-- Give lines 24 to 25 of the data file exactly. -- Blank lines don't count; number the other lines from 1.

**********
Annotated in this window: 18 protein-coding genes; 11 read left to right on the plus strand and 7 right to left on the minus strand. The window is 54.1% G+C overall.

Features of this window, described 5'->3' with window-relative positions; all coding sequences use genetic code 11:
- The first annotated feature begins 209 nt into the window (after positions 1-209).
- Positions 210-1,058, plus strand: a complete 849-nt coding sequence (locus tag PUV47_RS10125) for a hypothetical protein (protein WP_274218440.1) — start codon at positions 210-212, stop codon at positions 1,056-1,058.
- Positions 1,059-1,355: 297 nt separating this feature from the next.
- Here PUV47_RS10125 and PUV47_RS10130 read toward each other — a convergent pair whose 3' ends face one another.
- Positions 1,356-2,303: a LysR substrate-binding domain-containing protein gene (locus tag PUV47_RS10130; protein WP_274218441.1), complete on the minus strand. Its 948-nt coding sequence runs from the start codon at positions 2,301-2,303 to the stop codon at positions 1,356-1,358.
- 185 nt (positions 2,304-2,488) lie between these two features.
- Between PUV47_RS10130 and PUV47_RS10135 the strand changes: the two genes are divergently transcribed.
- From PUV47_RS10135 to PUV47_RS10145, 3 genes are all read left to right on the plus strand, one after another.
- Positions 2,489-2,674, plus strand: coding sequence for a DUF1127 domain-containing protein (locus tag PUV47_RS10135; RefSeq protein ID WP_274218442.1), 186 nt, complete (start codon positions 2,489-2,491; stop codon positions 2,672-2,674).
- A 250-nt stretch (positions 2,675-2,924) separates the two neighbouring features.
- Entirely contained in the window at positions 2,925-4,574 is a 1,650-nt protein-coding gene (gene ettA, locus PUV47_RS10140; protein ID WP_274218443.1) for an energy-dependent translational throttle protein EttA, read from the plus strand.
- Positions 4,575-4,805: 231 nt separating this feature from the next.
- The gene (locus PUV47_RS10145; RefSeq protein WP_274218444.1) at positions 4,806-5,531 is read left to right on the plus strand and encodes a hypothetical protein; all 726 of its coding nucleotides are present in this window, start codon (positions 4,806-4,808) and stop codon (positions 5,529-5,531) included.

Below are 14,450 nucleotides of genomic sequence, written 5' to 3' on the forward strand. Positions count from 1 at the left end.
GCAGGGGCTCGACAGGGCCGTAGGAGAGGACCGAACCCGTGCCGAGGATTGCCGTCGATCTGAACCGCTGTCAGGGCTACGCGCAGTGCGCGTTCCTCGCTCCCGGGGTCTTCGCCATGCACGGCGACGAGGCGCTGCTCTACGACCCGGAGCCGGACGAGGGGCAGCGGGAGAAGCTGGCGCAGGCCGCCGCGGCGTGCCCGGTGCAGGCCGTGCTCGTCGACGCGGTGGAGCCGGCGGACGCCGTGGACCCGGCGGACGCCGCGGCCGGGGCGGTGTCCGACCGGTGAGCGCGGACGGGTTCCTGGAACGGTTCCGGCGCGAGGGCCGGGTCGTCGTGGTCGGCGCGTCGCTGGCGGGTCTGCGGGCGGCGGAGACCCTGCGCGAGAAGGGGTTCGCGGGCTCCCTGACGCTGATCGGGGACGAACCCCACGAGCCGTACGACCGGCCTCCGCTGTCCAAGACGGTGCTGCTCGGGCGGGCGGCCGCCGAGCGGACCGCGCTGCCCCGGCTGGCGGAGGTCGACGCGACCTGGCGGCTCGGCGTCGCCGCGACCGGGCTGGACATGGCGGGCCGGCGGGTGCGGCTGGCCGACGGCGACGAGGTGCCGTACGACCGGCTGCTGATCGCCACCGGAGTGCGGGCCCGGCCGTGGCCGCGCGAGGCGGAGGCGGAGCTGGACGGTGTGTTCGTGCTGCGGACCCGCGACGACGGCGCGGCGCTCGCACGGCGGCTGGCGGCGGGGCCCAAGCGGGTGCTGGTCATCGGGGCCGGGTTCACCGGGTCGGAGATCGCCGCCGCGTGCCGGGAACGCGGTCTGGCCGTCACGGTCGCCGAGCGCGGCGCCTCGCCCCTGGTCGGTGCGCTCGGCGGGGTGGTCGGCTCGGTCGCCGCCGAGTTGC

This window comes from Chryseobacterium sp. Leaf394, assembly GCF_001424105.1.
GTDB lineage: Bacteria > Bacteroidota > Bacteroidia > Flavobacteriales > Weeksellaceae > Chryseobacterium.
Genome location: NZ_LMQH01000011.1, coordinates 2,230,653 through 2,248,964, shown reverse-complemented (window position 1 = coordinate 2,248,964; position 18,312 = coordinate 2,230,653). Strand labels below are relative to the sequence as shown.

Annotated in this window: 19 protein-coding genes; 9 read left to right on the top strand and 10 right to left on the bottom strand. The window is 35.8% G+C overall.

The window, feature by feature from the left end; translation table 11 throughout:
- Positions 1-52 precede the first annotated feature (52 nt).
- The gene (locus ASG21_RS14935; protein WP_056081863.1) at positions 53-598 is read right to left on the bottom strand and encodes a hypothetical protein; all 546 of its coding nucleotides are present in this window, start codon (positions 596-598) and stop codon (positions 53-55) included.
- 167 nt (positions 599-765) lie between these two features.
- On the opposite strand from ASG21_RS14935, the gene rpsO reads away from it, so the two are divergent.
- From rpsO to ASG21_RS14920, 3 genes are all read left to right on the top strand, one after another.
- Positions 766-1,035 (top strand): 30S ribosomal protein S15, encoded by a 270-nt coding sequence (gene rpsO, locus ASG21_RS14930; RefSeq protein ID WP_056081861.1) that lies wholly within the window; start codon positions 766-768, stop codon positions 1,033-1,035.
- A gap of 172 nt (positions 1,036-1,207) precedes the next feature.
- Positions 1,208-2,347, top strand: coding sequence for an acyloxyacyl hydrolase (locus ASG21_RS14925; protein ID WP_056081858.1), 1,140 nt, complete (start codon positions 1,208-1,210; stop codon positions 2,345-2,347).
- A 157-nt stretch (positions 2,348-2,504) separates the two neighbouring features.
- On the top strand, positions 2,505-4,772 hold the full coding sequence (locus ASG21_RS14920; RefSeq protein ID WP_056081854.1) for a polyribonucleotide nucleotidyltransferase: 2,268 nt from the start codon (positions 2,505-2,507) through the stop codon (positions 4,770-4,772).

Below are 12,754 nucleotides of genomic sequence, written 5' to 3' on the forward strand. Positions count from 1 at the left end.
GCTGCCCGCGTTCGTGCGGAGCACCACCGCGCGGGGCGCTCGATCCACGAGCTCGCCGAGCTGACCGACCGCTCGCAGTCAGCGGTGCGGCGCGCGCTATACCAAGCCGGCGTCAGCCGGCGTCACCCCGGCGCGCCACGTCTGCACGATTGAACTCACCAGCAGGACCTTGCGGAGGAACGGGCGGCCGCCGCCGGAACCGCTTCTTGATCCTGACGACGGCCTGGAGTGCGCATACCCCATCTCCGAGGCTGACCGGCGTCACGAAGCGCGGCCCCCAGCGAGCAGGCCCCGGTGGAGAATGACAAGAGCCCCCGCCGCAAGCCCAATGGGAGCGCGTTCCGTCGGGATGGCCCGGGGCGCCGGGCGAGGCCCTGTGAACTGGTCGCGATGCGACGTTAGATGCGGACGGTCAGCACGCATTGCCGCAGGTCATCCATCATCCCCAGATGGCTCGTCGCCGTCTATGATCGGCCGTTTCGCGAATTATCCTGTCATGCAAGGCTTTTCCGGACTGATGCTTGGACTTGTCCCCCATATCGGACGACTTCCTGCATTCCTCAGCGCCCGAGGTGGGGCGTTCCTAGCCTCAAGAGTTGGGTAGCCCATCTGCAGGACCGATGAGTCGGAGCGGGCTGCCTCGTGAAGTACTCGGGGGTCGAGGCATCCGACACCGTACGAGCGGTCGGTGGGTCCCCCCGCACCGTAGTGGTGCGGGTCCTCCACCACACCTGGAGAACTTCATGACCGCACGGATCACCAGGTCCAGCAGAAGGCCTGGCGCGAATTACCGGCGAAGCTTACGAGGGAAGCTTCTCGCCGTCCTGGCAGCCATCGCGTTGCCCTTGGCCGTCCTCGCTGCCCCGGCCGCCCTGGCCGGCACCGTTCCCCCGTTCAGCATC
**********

- The gene (locus ASG21_RS14935; protein WP_056081863.1) at positions 53-598 is read right to left on the bottom strand and encodes a hypothetical protein; all 546 of its coding nucleotides are present in this window, start codon (positions 596-598) and stop codon (positions 53-55) included.
- 167 nt (positions 599-765) lie between these two features.